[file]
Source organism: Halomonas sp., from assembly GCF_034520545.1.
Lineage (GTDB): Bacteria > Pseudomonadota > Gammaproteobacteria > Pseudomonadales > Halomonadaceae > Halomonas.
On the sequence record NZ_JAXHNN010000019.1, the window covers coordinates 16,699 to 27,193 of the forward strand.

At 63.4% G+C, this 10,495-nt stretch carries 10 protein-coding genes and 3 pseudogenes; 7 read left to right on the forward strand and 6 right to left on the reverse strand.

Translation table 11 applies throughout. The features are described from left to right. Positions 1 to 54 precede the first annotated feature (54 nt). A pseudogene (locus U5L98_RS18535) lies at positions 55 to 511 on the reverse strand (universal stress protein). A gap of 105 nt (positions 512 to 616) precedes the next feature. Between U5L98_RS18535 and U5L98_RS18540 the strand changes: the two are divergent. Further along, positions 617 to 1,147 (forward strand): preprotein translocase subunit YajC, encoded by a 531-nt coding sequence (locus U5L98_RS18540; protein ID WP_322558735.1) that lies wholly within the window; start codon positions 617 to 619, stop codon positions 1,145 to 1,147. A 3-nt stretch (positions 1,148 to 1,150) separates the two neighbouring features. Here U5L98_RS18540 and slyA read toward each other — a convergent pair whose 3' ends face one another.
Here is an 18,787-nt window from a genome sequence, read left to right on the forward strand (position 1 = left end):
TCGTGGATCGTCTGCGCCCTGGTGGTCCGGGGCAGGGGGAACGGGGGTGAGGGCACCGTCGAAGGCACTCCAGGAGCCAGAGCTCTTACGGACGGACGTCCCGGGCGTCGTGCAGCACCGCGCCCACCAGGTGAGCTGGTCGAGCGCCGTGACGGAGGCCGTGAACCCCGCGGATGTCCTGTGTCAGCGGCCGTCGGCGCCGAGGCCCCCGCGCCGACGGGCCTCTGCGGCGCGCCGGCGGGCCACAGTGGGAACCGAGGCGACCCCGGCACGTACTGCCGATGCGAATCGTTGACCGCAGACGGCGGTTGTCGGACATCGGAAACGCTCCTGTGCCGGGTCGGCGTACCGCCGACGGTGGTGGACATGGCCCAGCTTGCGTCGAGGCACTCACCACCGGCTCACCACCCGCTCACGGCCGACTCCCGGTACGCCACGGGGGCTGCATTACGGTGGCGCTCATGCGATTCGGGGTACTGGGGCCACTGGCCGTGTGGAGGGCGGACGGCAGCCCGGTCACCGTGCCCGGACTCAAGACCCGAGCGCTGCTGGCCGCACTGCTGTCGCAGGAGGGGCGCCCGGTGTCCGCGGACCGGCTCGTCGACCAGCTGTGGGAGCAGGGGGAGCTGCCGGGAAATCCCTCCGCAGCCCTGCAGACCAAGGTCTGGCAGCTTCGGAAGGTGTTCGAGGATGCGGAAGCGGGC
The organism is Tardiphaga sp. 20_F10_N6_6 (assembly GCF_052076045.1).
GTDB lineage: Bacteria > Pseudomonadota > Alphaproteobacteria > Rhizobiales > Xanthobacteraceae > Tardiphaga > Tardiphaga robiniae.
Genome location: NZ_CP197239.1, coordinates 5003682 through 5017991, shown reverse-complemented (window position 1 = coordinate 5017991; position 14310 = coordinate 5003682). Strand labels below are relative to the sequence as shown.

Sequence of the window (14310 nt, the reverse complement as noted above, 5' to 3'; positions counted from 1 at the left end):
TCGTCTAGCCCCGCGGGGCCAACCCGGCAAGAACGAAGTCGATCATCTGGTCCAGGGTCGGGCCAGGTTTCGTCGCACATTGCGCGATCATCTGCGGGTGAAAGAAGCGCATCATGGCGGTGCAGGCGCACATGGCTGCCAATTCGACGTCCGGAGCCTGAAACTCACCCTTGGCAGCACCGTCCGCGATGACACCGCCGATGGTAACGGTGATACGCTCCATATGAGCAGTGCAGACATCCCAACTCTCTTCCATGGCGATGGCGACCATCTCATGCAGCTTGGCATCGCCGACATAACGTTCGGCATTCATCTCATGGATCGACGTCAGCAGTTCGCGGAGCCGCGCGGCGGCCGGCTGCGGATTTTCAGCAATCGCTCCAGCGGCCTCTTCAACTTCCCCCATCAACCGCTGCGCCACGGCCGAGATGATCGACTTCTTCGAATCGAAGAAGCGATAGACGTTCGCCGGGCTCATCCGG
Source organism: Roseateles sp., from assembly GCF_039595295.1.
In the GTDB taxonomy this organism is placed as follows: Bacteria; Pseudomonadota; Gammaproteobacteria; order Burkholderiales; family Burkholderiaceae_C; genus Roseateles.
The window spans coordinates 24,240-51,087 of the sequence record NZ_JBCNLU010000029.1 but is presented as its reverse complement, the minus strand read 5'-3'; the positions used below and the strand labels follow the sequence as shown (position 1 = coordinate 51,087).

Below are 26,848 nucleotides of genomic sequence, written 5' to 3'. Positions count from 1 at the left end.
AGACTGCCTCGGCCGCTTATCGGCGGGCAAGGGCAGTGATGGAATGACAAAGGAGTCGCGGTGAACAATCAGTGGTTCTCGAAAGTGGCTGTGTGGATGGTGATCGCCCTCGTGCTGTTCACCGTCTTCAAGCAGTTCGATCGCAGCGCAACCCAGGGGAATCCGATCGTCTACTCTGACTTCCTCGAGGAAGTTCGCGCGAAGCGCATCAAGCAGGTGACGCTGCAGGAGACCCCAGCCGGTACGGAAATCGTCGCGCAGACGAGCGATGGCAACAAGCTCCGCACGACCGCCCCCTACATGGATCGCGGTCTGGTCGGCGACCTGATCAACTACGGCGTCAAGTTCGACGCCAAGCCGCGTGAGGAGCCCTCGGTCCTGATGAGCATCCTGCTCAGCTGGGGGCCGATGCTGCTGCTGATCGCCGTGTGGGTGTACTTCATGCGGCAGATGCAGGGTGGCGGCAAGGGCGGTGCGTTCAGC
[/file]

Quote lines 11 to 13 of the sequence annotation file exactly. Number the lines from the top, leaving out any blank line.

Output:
Sequence of the window (14310 nt, the reverse complement as noted above, 5' to 3'; positions counted from 1 at the left end):
TCGTCTAGCCCCGCGGGGCCAACCCGGCAAGAACGAAGTCGATCATCTGGTCCAGGGTCGGGCCAGGTTTCGTCGCACATTGCGCGATCATCTGCGGGTGAAAGAAGCGCATCATGGCGGTGCAGGCGCACATGGCTGCCAATTCGACGTCCGGAGCCTGAAACTCACCCTTGGCAGCACCGTCCGCGATGACACCGCCGATGGTAACGGTGATACGCTCCATATGAGCAGTGCAGACATCCCAACTCTCTTCCATGGCGATGGCGACCATCTCATGCAGCTTGGCATCGCCGACATAACGTTCGGCATTCATCTCATGGATCGACGTCAGCAGTTCGCGGAGCCGCGCGGCGGCCGGCTGCGGATTTTCAGCAATCGCTCCAGCGGCCTCTTCAACTTCCCCCATCAACCGCTGCGCCACGGCCGAGATGATCGACTTCTTCGAATCGAAGAAGCGATAGACGTTCGCCGGGCTCATCCGG
Source organism: Roseateles sp., from assembly GCF_039595295.1.